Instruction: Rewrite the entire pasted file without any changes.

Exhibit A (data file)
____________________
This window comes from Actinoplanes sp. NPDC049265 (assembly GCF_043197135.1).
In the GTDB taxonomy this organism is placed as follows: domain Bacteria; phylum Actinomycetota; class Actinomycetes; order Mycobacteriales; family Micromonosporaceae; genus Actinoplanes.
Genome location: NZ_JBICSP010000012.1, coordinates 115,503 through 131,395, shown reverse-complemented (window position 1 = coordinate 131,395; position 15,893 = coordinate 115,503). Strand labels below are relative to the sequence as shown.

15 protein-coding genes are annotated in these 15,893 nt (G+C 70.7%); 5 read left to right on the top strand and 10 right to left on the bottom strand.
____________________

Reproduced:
This window comes from Actinoplanes sp. NPDC049265 (assembly GCF_043197135.1).
In the GTDB taxonomy this organism is placed as follows: domain Bacteria; phylum Actinomycetota; class Actinomycetes; order Mycobacteriales; family Micromonosporaceae; genus Actinoplanes.
Genome location: NZ_JBICSP010000012.1, coordinates 115,503 through 131,395, shown reverse-complemented (window position 1 = coordinate 131,395; position 15,893 = coordinate 115,503). Strand labels below are relative to the sequence as shown.

15 protein-coding genes are annotated in these 15,893 nt (G+C 70.7%); 5 read left to right on the top strand and 10 right to left on the bottom strand.